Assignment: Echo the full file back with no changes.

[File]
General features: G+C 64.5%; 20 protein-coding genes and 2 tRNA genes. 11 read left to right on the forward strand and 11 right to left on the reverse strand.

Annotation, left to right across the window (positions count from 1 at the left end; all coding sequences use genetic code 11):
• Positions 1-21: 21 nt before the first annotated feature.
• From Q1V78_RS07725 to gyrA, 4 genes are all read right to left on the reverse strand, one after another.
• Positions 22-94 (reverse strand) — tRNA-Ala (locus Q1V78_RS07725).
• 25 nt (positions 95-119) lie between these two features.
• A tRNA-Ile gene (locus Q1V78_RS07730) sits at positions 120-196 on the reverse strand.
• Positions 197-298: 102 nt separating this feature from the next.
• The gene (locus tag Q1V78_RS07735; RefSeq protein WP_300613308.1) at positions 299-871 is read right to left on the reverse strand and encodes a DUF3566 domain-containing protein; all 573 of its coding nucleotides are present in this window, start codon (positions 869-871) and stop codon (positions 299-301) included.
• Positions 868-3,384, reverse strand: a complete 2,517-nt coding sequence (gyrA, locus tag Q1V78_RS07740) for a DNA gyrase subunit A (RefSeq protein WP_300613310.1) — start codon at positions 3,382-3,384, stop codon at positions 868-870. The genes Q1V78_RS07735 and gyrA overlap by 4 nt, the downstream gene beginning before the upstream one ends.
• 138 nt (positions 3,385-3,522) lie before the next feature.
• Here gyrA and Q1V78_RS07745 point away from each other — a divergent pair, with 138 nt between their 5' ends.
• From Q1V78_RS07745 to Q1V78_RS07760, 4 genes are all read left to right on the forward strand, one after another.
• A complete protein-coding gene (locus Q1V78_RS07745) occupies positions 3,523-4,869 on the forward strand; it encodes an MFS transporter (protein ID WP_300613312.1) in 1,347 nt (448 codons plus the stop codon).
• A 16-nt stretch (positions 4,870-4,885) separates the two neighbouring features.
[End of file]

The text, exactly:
General features: G+C 64.5%; 20 protein-coding genes and 2 tRNA genes. 11 read left to right on the forward strand and 11 right to left on the reverse strand.

Annotation, left to right across the window (positions count from 1 at the left end; all coding sequences use genetic code 11):
• Positions 1-21: 21 nt before the first annotated feature.
• From Q1V78_RS07725 to gyrA, 4 genes are all read right to left on the reverse strand, one after another.
• Positions 22-94 (reverse strand) — tRNA-Ala (locus Q1V78_RS07725).
• 25 nt (positions 95-119) lie between these two features.
• A tRNA-Ile gene (locus Q1V78_RS07730) sits at positions 120-196 on the reverse strand.
• Positions 197-298: 102 nt separating this feature from the next.
• The gene (locus tag Q1V78_RS07735; RefSeq protein WP_300613308.1) at positions 299-871 is read right to left on the reverse strand and encodes a DUF3566 domain-containing protein; all 573 of its coding nucleotides are present in this window, start codon (positions 869-871) and stop codon (positions 299-301) included.
• Positions 868-3,384, reverse strand: a complete 2,517-nt coding sequence (gyrA, locus tag Q1V78_RS07740) for a DNA gyrase subunit A (RefSeq protein WP_300613310.1) — start codon at positions 3,382-3,384, stop codon at positions 868-870. The genes Q1V78_RS07735 and gyrA overlap by 4 nt, the downstream gene beginning before the upstream one ends.
• 138 nt (positions 3,385-3,522) lie before the next feature.
• Here gyrA and Q1V78_RS07745 point away from each other — a divergent pair, with 138 nt between their 5' ends.
• From Q1V78_RS07745 to Q1V78_RS07760, 4 genes are all read left to right on the forward strand, one after another.
• A complete protein-coding gene (locus Q1V78_RS07745) occupies positions 3,523-4,869 on the forward strand; it encodes an MFS transporter (protein ID WP_300613312.1) in 1,347 nt (448 codons plus the stop codon).
• A 16-nt stretch (positions 4,870-4,885) separates the two neighbouring features.